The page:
News 12 First at Five / Tuesday, Sept. 11, 2012
AUGUSTA, Ga. -- When you see the replay of the footage from 9/11, most of us remember where we were as we watched history unfold.
But what about children?
Many kids in middle school weren't even 3 years old. Those in elementary school were not even born. News 12 went into the classrooms today to see just how they see 9/11.
"September 11th is a sad day when over 2,000 people had died," said W.S. Hornsby fifth grader Trinity Holden.
Joshua Harris is an eighth grader at Lakeside Middle School.
"I was 2 or 3 years old. When the planes crashed into the World [Trade] Center," the 13-year-old said.
Fifth grader Nicholas Screene said, "First, it was the North, then it was the South, and they each burned down," he said.
Eighth grader at Lakeside Middle School Hilary Titus said, "Well, my parents told me it was really crazy."
"I was told it was terrorists, terrorism attack," Harris said.
Students spent the 11th anniversary of the attacks piecing together the events of that morning.
Ms. Tudor at Lakeside Middle School told her students, "Had I not seen it, I would have probably not believed it."
Teachers at the middle school used videos.
"You talk about these moments and hope that moments like this don't happen again," said Lakeside Middle History Teacher Tommy Kirk.
Meanwhile at W.S. Hornsby, some fifth grade teachers like Ms. Marina McFadden draw from their own experiences.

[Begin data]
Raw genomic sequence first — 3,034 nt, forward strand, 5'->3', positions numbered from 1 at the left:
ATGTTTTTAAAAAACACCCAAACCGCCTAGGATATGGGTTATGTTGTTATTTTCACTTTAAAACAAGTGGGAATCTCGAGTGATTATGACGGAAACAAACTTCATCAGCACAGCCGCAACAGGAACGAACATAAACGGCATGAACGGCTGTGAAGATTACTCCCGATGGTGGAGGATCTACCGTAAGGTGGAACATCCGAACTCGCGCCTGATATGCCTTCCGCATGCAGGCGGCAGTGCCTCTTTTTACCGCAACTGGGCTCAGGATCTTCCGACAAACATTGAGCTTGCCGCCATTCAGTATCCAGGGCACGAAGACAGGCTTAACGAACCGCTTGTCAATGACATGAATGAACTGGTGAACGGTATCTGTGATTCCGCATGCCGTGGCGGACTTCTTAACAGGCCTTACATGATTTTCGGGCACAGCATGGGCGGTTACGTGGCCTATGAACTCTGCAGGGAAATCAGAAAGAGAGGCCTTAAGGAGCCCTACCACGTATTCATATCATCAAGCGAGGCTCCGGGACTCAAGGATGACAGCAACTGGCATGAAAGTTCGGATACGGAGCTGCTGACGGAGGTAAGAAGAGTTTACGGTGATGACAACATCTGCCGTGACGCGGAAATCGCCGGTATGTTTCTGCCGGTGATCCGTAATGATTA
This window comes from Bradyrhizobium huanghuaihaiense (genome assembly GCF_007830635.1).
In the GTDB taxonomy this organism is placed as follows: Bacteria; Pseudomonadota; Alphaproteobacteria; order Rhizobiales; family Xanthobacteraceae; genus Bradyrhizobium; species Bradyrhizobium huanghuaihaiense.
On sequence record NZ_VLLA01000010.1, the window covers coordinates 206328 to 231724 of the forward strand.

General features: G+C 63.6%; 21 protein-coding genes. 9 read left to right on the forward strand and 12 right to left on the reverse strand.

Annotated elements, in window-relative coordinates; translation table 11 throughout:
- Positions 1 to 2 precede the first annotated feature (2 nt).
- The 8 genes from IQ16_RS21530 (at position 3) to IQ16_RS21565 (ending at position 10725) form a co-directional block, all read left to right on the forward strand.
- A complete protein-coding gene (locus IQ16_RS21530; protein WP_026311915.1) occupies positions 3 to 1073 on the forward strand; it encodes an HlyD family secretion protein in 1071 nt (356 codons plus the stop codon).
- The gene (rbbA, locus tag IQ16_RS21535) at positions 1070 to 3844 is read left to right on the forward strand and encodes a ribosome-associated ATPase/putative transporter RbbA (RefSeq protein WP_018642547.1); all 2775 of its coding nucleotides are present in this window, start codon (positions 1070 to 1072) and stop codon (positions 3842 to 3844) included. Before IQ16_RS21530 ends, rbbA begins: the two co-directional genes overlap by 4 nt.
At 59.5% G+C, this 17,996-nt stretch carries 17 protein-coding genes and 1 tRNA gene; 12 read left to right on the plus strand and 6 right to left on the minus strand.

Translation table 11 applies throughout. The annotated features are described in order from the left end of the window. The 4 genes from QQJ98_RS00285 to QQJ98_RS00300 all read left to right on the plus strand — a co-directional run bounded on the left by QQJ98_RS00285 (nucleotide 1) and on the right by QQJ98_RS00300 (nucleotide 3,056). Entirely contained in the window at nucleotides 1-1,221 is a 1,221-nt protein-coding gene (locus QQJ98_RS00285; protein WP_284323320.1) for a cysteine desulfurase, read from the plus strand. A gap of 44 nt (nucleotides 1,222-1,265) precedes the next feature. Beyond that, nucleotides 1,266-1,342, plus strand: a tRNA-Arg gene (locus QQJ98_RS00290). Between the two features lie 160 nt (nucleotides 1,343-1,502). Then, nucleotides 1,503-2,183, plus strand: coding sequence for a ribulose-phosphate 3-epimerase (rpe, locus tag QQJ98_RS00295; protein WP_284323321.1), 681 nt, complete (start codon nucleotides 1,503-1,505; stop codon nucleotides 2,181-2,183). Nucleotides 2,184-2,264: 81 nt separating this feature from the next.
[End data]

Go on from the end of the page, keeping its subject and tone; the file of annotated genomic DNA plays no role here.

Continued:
"I'm reading to them what happened, but I actually lived it," she said.
For some, these images trigger memories. For students, they raise questions.
"What are hijackers? Why did they do this? Did everybody on the plane die?" McFadden said.
Children learn about the sacrifices, too.
"I think about my dad when he's in Afghanistan," said Bryant Silver, a 12-year-old student at Lakeside Middle School.
He continued, "When the terrorists attacked us, now he's defending us from the terrorists."
Suddenly, history lessons they've been reading about become very real.
To put it in perspective, today's high school seniors were in the first grade that Tuesday morning 11 years ago.
Have information or an opinion about this story? Click here to contact the newsroom.
Copyright WRDW-TV News 12. All rights reserved. This material may not be republished without express written permission.